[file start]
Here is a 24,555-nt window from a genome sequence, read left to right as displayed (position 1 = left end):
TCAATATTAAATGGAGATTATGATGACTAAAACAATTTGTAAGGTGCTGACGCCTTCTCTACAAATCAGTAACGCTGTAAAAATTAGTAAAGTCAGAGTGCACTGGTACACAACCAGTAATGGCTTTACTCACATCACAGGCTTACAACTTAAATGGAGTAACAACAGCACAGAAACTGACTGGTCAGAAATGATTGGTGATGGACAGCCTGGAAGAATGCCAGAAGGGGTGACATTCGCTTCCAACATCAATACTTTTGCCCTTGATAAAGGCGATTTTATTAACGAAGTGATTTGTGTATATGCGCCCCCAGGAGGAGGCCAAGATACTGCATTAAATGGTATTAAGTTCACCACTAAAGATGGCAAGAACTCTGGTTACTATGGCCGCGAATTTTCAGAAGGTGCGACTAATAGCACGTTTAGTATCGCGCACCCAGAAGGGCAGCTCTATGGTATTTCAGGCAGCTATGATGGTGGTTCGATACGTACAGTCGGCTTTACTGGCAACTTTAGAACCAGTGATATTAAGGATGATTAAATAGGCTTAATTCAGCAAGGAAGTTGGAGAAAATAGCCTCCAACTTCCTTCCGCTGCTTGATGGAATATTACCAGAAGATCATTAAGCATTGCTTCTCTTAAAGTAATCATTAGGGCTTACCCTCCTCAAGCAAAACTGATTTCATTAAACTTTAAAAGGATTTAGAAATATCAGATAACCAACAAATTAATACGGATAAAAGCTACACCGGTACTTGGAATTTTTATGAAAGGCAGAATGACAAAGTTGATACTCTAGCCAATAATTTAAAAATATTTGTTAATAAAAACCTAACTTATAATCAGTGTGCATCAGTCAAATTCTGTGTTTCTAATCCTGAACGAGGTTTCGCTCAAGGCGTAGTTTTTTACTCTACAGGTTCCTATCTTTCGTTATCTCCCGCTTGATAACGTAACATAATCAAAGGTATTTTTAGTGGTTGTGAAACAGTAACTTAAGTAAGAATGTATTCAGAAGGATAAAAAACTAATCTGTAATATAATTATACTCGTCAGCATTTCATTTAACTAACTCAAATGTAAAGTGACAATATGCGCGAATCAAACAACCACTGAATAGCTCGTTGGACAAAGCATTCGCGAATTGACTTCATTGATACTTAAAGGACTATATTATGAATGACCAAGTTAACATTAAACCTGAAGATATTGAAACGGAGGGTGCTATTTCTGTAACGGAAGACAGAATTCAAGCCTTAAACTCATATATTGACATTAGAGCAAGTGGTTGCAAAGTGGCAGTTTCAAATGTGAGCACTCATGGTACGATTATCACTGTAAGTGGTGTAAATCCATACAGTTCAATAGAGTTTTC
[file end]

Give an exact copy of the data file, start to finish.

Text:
Here is a 24,555-nt window from a genome sequence, read left to right as displayed (position 1 = left end):
TCAATATTAAATGGAGATTATGATGACTAAAACAATTTGTAAGGTGCTGACGCCTTCTCTACAAATCAGTAACGCTGTAAAAATTAGTAAAGTCAGAGTGCACTGGTACACAACCAGTAATGGCTTTACTCACATCACAGGCTTACAACTTAAATGGAGTAACAACAGCACAGAAACTGACTGGTCAGAAATGATTGGTGATGGACAGCCTGGAAGAATGCCAGAAGGGGTGACATTCGCTTCCAACATCAATACTTTTGCCCTTGATAAAGGCGATTTTATTAACGAAGTGATTTGTGTATATGCGCCCCCAGGAGGAGGCCAAGATACTGCATTAAATGGTATTAAGTTCACCACTAAAGATGGCAAGAACTCTGGTTACTATGGCCGCGAATTTTCAGAAGGTGCGACTAATAGCACGTTTAGTATCGCGCACCCAGAAGGGCAGCTCTATGGTATTTCAGGCAGCTATGATGGTGGTTCGATACGTACAGTCGGCTTTACTGGCAACTTTAGAACCAGTGATATTAAGGATGATTAAATAGGCTTAATTCAGCAAGGAAGTTGGAGAAAATAGCCTCCAACTTCCTTCCGCTGCTTGATGGAATATTACCAGAAGATCATTAAGCATTGCTTCTCTTAAAGTAATCATTAGGGCTTACCCTCCTCAAGCAAAACTGATTTCATTAAACTTTAAAAGGATTTAGAAATATCAGATAACCAACAAATTAATACGGATAAAAGCTACACCGGTACTTGGAATTTTTATGAAAGGCAGAATGACAAAGTTGATACTCTAGCCAATAATTTAAAAATATTTGTTAATAAAAACCTAACTTATAATCAGTGTGCATCAGTCAAATTCTGTGTTTCTAATCCTGAACGAGGTTTCGCTCAAGGCGTAGTTTTTTACTCTACAGGTTCCTATCTTTCGTTATCTCCCGCTTGATAACGTAACATAATCAAAGGTATTTTTAGTGGTTGTGAAACAGTAACTTAAGTAAGAATGTATTCAGAAGGATAAAAAACTAATCTGTAATATAATTATACTCGTCAGCATTTCATTTAACTAACTCAAATGTAAAGTGACAATATGCGCGAATCAAACAACCACTGAATAGCTCGTTGGACAAAGCATTCGCGAATTGACTTCATTGATACTTAAAGGACTATATTATGAATGACCAAGTTAACATTAAACCTGAAGATATTGAAACGGAGGGTGCTATTTCTGTAACGGAAGACAGAATTCAAGCCTTAAACTCATATATTGACATTAGAGCAAGTGGTTGCAAAGTGGCAGTTTCAAATGTGAGCACTCATGGTACGATTATCACTGTAAGTGGTGTAAATCCATACAGTTCAATAGAGTTTTC